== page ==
After power was restored on the farm this past weekend, I decided to indulge in a couple of feasts, which there is normally no time in the season in which to indulge. So, on Saturday, I pulled a pack of bacon as well as a ham steak from my freezer so that it could thaw out, and I could cook, then devour. My justification on such feasts was that after the earthquake that was followed by Hurricane Irene, constant rain was on its way from the remnants of Tropical Storm Lee. It has been a very rough year so far, and after the cold, cold spring, etc., weariness inevitably overwhelms me, realizing all of the effort put forth… which failed to a great degree to produce the intended crops, mostly as a result of those unpredictable extreme fluctuations in the weather. If the reader is not a farmer, this is difficult to comprehend, but nonetheless, in lieu of say, a weekend, or a weekend couple of hours off, I decided to take an hour vacation, TWICE!, in one day. The menu of that vacation consisted of bacon and ham!
On Sunday morning, I cooked up the bacon for a breakfast feast. Now to explain a little, this is not your ordinary bacon. That bacon originated from pigs raised on my neighbor’s farm. R&R Farm is the name, and Kirk and Jen Robertson are the farmers. But again, this is not your ordinary bacon. After frying up the bacon and making a couple of egg and bacon sandwiches, my palate was overwhelmed with sensual delight! It is absolutely amazing the taste difference between the big agriculture confinement pig source of bacon, and that which is naturally raised in friendly confines, that is, outdoors, in fresh air and… well, I’ll get back to the rest later. Oh what a feast started that day! All of the other chores of cleaning up the mess behind a storm that passed a week ago, and only having power restored hours ago, were assuaged by the feast of that unbelievably delicious bacon!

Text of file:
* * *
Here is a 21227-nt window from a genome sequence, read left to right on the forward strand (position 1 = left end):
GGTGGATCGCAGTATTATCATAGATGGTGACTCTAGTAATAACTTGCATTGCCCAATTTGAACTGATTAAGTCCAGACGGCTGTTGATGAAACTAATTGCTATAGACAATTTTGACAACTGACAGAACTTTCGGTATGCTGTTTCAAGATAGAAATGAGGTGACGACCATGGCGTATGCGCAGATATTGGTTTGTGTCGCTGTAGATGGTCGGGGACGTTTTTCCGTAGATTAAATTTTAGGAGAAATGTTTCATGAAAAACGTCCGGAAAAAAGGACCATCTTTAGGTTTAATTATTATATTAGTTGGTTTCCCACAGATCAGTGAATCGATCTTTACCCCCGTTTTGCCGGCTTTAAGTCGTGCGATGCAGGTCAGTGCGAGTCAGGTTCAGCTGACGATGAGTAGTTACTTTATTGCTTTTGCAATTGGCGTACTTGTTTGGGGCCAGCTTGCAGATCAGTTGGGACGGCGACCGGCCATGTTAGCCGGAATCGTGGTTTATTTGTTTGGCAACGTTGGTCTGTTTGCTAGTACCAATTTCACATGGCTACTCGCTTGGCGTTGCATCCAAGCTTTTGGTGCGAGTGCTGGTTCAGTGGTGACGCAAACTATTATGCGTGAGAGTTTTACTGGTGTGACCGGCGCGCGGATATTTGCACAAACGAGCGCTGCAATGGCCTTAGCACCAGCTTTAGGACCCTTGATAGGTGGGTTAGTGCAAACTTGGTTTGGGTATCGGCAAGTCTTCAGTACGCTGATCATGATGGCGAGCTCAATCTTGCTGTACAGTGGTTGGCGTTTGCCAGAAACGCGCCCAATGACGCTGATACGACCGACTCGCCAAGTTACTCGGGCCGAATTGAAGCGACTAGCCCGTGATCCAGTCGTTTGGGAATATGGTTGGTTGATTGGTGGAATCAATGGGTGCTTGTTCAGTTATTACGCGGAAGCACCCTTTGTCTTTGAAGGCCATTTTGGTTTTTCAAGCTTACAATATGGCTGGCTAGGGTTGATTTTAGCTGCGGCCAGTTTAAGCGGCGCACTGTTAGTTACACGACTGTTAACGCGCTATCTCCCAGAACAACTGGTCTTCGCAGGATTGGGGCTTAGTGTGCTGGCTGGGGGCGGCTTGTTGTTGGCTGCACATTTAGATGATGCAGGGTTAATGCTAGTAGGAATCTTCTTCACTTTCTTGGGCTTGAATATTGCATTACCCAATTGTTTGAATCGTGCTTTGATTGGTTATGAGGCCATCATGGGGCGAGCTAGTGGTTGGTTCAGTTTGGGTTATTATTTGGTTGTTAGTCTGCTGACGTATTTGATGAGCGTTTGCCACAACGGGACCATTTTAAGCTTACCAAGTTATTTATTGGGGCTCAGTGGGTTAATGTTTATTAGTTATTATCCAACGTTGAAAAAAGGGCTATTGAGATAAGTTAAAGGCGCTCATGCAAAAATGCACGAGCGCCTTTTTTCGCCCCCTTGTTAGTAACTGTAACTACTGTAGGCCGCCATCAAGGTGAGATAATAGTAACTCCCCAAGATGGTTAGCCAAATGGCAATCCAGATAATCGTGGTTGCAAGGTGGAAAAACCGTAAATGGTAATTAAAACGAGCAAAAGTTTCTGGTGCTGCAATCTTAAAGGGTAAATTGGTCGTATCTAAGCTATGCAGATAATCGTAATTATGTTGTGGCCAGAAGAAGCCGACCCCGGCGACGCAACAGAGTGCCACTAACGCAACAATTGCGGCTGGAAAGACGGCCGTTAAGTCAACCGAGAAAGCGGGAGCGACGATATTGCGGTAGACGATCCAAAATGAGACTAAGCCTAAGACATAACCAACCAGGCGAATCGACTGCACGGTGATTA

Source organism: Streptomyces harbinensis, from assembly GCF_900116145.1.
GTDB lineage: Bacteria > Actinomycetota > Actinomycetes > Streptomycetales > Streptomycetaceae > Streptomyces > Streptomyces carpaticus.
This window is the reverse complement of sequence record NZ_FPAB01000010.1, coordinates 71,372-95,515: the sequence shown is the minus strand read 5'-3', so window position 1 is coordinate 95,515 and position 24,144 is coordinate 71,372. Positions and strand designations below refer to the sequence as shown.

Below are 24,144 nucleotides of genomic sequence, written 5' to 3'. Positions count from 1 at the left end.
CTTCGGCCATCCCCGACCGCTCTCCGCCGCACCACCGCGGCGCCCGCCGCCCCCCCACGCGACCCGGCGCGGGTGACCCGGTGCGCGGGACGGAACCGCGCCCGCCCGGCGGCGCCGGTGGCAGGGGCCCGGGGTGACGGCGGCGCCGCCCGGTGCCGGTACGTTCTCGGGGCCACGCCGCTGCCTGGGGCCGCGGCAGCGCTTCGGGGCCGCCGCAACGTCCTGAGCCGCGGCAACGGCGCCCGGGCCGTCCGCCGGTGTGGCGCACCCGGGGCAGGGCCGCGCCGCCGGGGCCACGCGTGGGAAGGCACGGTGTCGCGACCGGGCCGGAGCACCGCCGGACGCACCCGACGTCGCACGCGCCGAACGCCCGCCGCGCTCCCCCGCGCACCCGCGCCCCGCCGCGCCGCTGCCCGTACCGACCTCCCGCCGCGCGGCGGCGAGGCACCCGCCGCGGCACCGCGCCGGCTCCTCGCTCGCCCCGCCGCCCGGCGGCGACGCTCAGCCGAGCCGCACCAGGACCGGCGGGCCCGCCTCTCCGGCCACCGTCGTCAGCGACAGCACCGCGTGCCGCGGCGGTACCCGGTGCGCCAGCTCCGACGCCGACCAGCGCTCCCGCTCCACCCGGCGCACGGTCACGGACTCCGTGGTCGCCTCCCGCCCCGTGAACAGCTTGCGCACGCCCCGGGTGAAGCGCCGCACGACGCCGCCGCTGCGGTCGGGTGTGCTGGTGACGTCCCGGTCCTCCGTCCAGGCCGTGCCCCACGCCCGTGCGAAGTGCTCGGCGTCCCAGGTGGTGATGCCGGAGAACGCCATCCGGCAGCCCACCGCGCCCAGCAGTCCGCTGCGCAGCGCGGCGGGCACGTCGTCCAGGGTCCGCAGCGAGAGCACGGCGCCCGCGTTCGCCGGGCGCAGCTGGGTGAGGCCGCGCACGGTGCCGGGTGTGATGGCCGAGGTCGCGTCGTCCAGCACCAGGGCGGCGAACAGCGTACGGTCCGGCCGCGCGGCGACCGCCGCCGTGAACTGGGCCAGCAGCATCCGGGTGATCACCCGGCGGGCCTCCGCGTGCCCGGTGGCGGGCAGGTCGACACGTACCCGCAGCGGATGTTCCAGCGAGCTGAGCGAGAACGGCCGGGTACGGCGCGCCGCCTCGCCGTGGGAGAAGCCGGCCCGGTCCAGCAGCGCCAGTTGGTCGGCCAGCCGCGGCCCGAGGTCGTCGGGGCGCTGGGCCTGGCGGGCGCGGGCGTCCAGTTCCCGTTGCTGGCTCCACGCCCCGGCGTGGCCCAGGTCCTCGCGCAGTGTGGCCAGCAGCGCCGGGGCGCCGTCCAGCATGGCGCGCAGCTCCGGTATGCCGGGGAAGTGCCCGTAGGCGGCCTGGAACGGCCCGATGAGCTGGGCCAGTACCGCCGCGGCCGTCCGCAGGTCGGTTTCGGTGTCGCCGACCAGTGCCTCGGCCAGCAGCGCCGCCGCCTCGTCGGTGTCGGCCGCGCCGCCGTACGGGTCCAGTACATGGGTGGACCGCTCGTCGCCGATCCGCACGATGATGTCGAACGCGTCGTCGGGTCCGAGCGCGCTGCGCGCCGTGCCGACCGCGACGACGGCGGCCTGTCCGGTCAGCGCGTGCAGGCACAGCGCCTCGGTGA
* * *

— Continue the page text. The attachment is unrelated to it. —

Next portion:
But that was the start. As dusk fell, I cooked the ham steak, along with some veggies left after the market. While the chard and beans, etc., were delicious, that ham steak was a culinary masterpiece! The flesh was so tender, and juicy, but beyond that, the flavor was… perfect! How to explain this? I am personally well versed in the consumption of confinement-origin pig/ham, and that is why the taste difference struck me so startlingly. That ham steak from R&R Farm was the first one I had sampled from them, and I was simply dumbfounded by the intensity of the flavor. As weird as it may sound, the flavor was absolutely… natural! Again, I do not have the words to describe how delicious that feast was, but there was a sense of satiety, a fullness that my stomach and internal organs related that is not the same after consuming confinement ham. It may seem like I am overdoing my assessment of that pork, but I assure you that that is not the case. At every bite, you tend to pause, then think, “Damn, that is really, really good!” Then, you take another bite and the process is repeated!
So what is it that causes the pork raised on R&R Farm to taste so delicious? I have questioned that extensively. After witnessing a restaurant chef/owner experience the same delight over that pork, I have realized that there is something VERY special in how those pigs are raised. The ability to "move" must surely have a great deal to do with the texture of the meat, and the fresh air surely assists in the pig's health. But I suspect a lot of that pork flavor initiates from the food the pigs devour. How does the wise saying go? "You are what you eat." And what do they eat? To a great degree, the answer to that question can be found 1/2 mile away from R&R Farm, down the dirt portion of Hughes Shop Road to… Nev-R-Dun Farm! But allow me to elucidate… with pictures!
And so now you have been provided visual proof as to why R&R Farm's pork tastes so good. Once again, it is the manner in which those pigs "tear into" those greens that lets you know how good it is for them. Sometimes, after the last paddock has been fed, the first may already be finished eating all their greens! Nonetheless, I am going to assert that the statement, "You are what you eat", is extremely sagacious, and that it truly reflects why R&R Farm's pork tastes so good. Sometimes, when I take a bite of R&R ham, I can swear I taste...purslane!